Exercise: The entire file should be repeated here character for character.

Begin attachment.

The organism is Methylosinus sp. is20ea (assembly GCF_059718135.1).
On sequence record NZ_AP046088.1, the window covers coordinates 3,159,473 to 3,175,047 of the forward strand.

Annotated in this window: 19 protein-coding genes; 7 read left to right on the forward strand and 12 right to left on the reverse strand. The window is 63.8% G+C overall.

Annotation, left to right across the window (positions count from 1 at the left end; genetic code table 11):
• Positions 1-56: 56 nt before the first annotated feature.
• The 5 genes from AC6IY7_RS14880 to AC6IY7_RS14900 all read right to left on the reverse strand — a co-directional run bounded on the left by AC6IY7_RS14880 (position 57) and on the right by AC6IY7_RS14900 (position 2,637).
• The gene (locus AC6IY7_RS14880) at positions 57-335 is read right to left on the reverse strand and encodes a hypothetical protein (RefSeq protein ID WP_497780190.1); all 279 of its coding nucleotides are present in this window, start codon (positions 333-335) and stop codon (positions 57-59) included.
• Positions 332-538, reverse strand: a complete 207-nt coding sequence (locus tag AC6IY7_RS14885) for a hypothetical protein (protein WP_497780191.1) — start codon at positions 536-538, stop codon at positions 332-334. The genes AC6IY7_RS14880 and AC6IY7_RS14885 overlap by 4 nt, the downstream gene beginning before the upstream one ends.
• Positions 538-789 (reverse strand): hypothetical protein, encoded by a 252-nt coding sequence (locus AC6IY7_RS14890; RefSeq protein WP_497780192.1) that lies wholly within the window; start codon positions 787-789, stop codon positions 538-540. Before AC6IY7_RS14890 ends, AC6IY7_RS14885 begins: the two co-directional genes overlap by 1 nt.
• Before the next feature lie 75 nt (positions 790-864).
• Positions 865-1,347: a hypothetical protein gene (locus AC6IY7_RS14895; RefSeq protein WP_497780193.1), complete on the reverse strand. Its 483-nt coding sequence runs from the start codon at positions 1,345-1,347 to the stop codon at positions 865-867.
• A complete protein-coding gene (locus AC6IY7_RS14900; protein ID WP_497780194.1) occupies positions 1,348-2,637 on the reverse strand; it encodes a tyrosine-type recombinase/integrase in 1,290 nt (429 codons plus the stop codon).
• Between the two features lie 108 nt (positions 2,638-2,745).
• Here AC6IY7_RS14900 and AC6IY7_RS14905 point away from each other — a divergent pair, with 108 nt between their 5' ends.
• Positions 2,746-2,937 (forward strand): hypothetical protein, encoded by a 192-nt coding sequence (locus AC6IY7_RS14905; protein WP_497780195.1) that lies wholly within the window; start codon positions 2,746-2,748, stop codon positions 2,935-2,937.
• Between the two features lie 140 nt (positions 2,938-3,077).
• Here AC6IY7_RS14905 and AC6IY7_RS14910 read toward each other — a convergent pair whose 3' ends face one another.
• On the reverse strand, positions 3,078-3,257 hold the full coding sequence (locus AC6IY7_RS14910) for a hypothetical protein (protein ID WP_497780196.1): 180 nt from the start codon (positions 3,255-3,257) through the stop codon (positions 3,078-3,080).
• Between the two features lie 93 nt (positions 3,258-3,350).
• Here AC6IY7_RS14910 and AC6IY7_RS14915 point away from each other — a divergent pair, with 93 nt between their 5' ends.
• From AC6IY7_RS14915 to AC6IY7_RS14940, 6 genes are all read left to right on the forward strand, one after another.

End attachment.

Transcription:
The organism is Methylosinus sp. is20ea (assembly GCF_059718135.1).
On sequence record NZ_AP046088.1, the window covers coordinates 3,159,473 to 3,175,047 of the forward strand.

Annotated in this window: 19 protein-coding genes; 7 read left to right on the forward strand and 12 right to left on the reverse strand. The window is 63.8% G+C overall.

Annotation, left to right across the window (positions count from 1 at the left end; genetic code table 11):
• Positions 1-56: 56 nt before the first annotated feature.
• The 5 genes from AC6IY7_RS14880 to AC6IY7_RS14900 all read right to left on the reverse strand — a co-directional run bounded on the left by AC6IY7_RS14880 (position 57) and on the right by AC6IY7_RS14900 (position 2,637).
• The gene (locus AC6IY7_RS14880) at positions 57-335 is read right to left on the reverse strand and encodes a hypothetical protein (RefSeq protein ID WP_497780190.1); all 279 of its coding nucleotides are present in this window, start codon (positions 333-335) and stop codon (positions 57-59) included.
• Positions 332-538, reverse strand: a complete 207-nt coding sequence (locus tag AC6IY7_RS14885) for a hypothetical protein (protein WP_497780191.1) — start codon at positions 536-538, stop codon at positions 332-334. The genes AC6IY7_RS14880 and AC6IY7_RS14885 overlap by 4 nt, the downstream gene beginning before the upstream one ends.
• Positions 538-789 (reverse strand): hypothetical protein, encoded by a 252-nt coding sequence (locus AC6IY7_RS14890; RefSeq protein WP_497780192.1) that lies wholly within the window; start codon positions 787-789, stop codon positions 538-540. Before AC6IY7_RS14890 ends, AC6IY7_RS14885 begins: the two co-directional genes overlap by 1 nt.
• Before the next feature lie 75 nt (positions 790-864).
• Positions 865-1,347: a hypothetical protein gene (locus AC6IY7_RS14895; RefSeq protein WP_497780193.1), complete on the reverse strand. Its 483-nt coding sequence runs from the start codon at positions 1,345-1,347 to the stop codon at positions 865-867.
• A complete protein-coding gene (locus AC6IY7_RS14900; protein ID WP_497780194.1) occupies positions 1,348-2,637 on the reverse strand; it encodes a tyrosine-type recombinase/integrase in 1,290 nt (429 codons plus the stop codon).
• Between the two features lie 108 nt (positions 2,638-2,745).
• Here AC6IY7_RS14900 and AC6IY7_RS14905 point away from each other — a divergent pair, with 108 nt between their 5' ends.
• Positions 2,746-2,937 (forward strand): hypothetical protein, encoded by a 192-nt coding sequence (locus AC6IY7_RS14905; protein WP_497780195.1) that lies wholly within the window; start codon positions 2,746-2,748, stop codon positions 2,935-2,937.
• Between the two features lie 140 nt (positions 2,938-3,077).
• Here AC6IY7_RS14905 and AC6IY7_RS14910 read toward each other — a convergent pair whose 3' ends face one another.
• On the reverse strand, positions 3,078-3,257 hold the full coding sequence (locus AC6IY7_RS14910) for a hypothetical protein (protein ID WP_497780196.1): 180 nt from the start codon (positions 3,255-3,257) through the stop codon (positions 3,078-3,080).
• Between the two features lie 93 nt (positions 3,258-3,350).
• Here AC6IY7_RS14910 and AC6IY7_RS14915 point away from each other — a divergent pair, with 93 nt between their 5' ends.
• From AC6IY7_RS14915 to AC6IY7_RS14940, 6 genes are all read left to right on the forward strand, one after another.